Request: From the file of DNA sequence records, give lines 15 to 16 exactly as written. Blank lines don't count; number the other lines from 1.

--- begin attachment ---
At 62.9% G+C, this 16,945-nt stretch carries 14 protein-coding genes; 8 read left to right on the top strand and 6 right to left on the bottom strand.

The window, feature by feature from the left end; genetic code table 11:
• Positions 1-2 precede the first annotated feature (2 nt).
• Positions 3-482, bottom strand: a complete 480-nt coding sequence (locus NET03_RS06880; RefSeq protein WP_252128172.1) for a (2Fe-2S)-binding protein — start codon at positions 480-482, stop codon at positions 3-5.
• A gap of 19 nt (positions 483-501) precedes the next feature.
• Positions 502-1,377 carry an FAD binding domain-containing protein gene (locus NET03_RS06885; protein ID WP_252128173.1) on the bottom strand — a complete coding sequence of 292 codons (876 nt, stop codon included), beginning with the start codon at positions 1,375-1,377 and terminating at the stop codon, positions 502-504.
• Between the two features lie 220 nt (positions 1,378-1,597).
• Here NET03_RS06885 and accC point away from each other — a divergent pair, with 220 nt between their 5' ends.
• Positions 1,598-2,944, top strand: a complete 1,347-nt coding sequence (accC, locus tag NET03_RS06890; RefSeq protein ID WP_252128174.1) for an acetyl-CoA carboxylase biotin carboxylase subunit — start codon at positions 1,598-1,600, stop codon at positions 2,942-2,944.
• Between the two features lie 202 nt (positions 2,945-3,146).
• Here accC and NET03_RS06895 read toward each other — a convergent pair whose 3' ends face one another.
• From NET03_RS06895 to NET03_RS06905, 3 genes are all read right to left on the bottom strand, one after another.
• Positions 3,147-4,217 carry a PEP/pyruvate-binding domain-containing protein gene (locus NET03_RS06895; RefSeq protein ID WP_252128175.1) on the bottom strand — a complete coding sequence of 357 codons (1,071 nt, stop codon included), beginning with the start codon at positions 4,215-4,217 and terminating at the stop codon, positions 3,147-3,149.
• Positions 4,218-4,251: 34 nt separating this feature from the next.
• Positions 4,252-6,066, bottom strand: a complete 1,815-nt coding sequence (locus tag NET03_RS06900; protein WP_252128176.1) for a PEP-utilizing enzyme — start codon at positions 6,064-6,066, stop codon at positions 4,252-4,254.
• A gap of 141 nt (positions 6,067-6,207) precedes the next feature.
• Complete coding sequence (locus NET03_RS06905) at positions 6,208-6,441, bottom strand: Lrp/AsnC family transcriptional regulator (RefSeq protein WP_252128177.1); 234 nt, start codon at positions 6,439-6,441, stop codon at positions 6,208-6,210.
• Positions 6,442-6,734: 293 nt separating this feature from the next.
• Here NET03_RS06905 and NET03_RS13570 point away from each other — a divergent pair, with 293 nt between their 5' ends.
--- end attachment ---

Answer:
• Positions 4,252-6,066, bottom strand: a complete 1,815-nt coding sequence (locus tag NET03_RS06900; protein WP_252128176.1) for a PEP-utilizing enzyme — start codon at positions 6,064-6,066, stop codon at positions 4,252-4,254.
• A gap of 141 nt (positions 6,067-6,207) precedes the next feature.